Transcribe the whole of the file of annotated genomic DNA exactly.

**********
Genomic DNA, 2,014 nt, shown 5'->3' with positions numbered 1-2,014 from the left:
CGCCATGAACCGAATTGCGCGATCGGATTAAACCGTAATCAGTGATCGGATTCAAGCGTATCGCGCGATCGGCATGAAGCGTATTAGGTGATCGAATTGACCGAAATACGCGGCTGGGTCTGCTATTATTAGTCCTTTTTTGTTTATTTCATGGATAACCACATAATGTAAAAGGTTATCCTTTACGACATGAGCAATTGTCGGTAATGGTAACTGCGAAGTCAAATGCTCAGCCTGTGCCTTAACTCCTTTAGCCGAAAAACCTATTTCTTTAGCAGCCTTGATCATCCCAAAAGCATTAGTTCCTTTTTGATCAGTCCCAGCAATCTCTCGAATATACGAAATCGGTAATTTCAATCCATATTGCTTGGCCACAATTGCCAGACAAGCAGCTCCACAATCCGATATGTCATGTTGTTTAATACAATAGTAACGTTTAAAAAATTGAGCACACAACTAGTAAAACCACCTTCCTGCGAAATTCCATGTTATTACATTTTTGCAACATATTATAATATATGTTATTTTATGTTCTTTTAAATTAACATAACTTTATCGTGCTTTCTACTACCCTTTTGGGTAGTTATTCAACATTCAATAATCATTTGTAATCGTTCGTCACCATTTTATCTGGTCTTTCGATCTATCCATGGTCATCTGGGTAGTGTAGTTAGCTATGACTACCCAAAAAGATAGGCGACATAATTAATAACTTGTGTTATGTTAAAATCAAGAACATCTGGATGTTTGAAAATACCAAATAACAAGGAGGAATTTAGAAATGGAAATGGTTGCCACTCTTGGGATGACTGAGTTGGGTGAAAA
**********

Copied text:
Genomic DNA, 2,014 nt, shown 5'->3' with positions numbered 1-2,014 from the left:
CGCCATGAACCGAATTGCGCGATCGGATTAAACCGTAATCAGTGATCGGATTCAAGCGTATCGCGCGATCGGCATGAAGCGTATTAGGTGATCGAATTGACCGAAATACGCGGCTGGGTCTGCTATTATTAGTCCTTTTTTGTTTATTTCATGGATAACCACATAATGTAAAAGGTTATCCTTTACGACATGAGCAATTGTCGGTAATGGTAACTGCGAAGTCAAATGCTCAGCCTGTGCCTTAACTCCTTTAGCCGAAAAACCTATTTCTTTAGCAGCCTTGATCATCCCAAAAGCATTAGTTCCTTTTTGATCAGTCCCAGCAATCTCTCGAATATACGAAATCGGTAATTTCAATCCATATTGCTTGGCCACAATTGCCAGACAAGCAGCTCCACAATCCGATATGTCATGTTGTTTAATACAATAGTAACGTTTAAAAAATTGAGCACACAACTAGTAAAACCACCTTCCTGCGAAATTCCATGTTATTACATTTTTGCAACATATTATAATATATGTTATTTTATGTTCTTTTAAATTAACATAACTTTATCGTGCTTTCTACTACCCTTTTGGGTAGTTATTCAACATTCAATAATCATTTGTAATCGTTCGTCACCATTTTATCTGGTCTTTCGATCTATCCATGGTCATCTGGGTAGTGTAGTTAGCTATGACTACCCAAAAAGATAGGCGACATAATTAATAACTTGTGTTATGTTAAAATCAAGAACATCTGGATGTTTGAAAATACCAAATAACAAGGAGGAATTTAGAAATGGAAATGGTTGCCACTCTTGGGATGACTGAGTTGGGTGAAAA